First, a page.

But the new crop of sites is a slicker, more ambitious, better-funded lot. In addition to professional Web designers and programmers, they’ve hired people with extensive jewelry or retail experience—recruits include the former editor-in-chief of Modern Jeweler, the treasurer of the Diamond Dealers Club, a former vice chairman of The Sharper Image, and buyers from Zale, Tiffany, Fortunoff, and Cartier (see table beginning on p. 206). The new sites plan extensive advertising campaigns to “brand” their names with consumers; they all want to be the jewelry industry’s version of Amazon.com (a company that, it should be noted, has never shown a profit and probably won’t for years).
All this means that retailers will face more competition from the Internet than almost anyone assumed just a few months ago. According to Forrester Research of Cambridge, Mass., last year consumers spent $102 million in online jewelry purchases — which amounts to only 1% of the total market. But big names and a big advertising push could change that dramatically. While consumers might never make a large purchase at a site they’ve never heard of, they may be a lot more willing at a site they just saw advertised on TV, in a magazine, or on a billboard. At press time, all the sites say initial response has been encouraging.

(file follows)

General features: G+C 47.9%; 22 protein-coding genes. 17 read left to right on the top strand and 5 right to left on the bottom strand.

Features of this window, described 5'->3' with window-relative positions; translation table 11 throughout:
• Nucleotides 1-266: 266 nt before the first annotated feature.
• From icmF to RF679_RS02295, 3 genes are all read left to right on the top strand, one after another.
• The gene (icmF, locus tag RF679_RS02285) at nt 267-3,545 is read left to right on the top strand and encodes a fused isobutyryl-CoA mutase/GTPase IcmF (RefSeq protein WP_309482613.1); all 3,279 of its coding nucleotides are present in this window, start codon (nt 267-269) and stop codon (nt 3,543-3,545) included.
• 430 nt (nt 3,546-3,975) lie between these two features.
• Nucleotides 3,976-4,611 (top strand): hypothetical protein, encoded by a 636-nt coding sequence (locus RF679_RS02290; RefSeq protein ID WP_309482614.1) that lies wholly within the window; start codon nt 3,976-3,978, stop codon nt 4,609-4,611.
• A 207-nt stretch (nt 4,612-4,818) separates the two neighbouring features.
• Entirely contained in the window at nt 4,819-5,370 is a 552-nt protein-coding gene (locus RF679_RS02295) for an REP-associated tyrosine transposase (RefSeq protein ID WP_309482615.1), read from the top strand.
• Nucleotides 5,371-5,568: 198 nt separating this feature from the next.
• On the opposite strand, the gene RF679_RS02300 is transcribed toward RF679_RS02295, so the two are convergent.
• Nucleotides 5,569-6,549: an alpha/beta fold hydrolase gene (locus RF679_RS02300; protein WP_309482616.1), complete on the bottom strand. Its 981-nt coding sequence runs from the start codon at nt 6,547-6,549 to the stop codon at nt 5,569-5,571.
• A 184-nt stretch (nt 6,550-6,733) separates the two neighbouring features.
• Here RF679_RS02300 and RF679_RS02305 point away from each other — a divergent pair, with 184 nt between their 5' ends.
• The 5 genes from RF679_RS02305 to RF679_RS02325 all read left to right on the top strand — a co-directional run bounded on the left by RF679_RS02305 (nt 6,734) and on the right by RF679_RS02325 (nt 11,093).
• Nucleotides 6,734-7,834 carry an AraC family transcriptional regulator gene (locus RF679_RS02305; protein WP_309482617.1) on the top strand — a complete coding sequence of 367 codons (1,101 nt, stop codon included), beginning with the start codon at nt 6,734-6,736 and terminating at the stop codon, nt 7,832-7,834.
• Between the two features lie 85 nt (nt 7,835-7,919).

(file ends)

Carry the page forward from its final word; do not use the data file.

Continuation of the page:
The jewelry megasites was spurred by the rapid growth of — and increased consumer comfort with — e-commerce. “Consumers have bought books and CDs online, and now they’re going to buy higher-priced items,” says Kenny Kurtzman, CEO of Ashford. Ironically, the jewelry sector has attracted Internet interest because it’s considered wide-open territory — especially since the big names in the industry haven’t yet embraced e-commerce. “The brick-and-mortar people left the door open,” says Scott Segal, chairman and CEO of iJewelry.com.
Jewelry is also attractive because it’s considered a big-margin business — which will surprise a lot of jewelers who recall better days. Kurtzman notes that since jewelry’s an expensive item, you can make more money on it, and its small size holds down shipping costs. Jewelry is also easier to sell online than other fashion products. “There aren’t the sizing issues for shoes and clothes,” says Joan Bergholt, the vice president of Firstjewelry.com.